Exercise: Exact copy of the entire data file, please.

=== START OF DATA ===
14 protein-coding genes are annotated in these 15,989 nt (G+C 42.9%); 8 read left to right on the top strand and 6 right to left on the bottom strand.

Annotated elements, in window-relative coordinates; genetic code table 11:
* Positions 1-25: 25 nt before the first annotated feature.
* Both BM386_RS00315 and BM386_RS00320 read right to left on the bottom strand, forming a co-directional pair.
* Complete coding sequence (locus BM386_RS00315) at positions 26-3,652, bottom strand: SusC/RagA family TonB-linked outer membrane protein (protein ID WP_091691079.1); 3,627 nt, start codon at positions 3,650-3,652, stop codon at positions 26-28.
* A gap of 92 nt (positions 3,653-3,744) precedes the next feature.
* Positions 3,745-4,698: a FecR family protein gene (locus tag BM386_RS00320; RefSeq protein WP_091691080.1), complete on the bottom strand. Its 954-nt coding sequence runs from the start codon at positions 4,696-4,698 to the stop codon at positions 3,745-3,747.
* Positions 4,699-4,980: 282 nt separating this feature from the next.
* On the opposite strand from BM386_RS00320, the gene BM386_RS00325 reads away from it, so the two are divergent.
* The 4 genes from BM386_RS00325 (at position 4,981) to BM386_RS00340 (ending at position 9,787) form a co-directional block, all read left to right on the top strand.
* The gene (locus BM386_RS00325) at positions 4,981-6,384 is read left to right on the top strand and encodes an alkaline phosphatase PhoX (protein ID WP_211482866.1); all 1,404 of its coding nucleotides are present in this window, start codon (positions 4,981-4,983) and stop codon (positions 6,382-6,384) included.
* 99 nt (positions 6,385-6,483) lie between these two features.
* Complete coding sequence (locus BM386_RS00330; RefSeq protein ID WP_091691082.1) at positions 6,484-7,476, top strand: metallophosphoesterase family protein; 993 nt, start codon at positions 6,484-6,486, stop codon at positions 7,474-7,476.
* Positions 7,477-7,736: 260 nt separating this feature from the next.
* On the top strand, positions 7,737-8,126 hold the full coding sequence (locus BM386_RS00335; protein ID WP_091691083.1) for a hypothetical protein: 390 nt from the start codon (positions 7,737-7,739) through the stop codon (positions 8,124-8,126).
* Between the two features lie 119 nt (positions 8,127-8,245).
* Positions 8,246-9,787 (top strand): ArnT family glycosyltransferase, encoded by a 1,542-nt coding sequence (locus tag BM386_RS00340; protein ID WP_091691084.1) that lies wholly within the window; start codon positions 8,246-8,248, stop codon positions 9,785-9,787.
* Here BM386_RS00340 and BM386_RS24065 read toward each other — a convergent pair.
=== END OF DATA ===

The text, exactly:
14 protein-coding genes are annotated in these 15,989 nt (G+C 42.9%); 8 read left to right on the top strand and 6 right to left on the bottom strand.

Annotated elements, in window-relative coordinates; genetic code table 11:
* Positions 1-25: 25 nt before the first annotated feature.
* Both BM386_RS00315 and BM386_RS00320 read right to left on the bottom strand, forming a co-directional pair.
* Complete coding sequence (locus BM386_RS00315) at positions 26-3,652, bottom strand: SusC/RagA family TonB-linked outer membrane protein (protein ID WP_091691079.1); 3,627 nt, start codon at positions 3,650-3,652, stop codon at positions 26-28.
* A gap of 92 nt (positions 3,653-3,744) precedes the next feature.
* Positions 3,745-4,698: a FecR family protein gene (locus tag BM386_RS00320; RefSeq protein WP_091691080.1), complete on the bottom strand. Its 954-nt coding sequence runs from the start codon at positions 4,696-4,698 to the stop codon at positions 3,745-3,747.
* Positions 4,699-4,980: 282 nt separating this feature from the next.
* On the opposite strand from BM386_RS00320, the gene BM386_RS00325 reads away from it, so the two are divergent.
* The 4 genes from BM386_RS00325 (at position 4,981) to BM386_RS00340 (ending at position 9,787) form a co-directional block, all read left to right on the top strand.
* The gene (locus BM386_RS00325) at positions 4,981-6,384 is read left to right on the top strand and encodes an alkaline phosphatase PhoX (protein ID WP_211482866.1); all 1,404 of its coding nucleotides are present in this window, start codon (positions 4,981-4,983) and stop codon (positions 6,382-6,384) included.
* 99 nt (positions 6,385-6,483) lie between these two features.
* Complete coding sequence (locus BM386_RS00330; RefSeq protein ID WP_091691082.1) at positions 6,484-7,476, top strand: metallophosphoesterase family protein; 993 nt, start codon at positions 6,484-6,486, stop codon at positions 7,474-7,476.
* Positions 7,477-7,736: 260 nt separating this feature from the next.
* On the top strand, positions 7,737-8,126 hold the full coding sequence (locus BM386_RS00335; protein ID WP_091691083.1) for a hypothetical protein: 390 nt from the start codon (positions 7,737-7,739) through the stop codon (positions 8,124-8,126).
* Between the two features lie 119 nt (positions 8,127-8,245).
* Positions 8,246-9,787 (top strand): ArnT family glycosyltransferase, encoded by a 1,542-nt coding sequence (locus tag BM386_RS00340; protein ID WP_091691084.1) that lies wholly within the window; start codon positions 8,246-8,248, stop codon positions 9,785-9,787.
* Here BM386_RS00340 and BM386_RS24065 read toward each other — a convergent pair.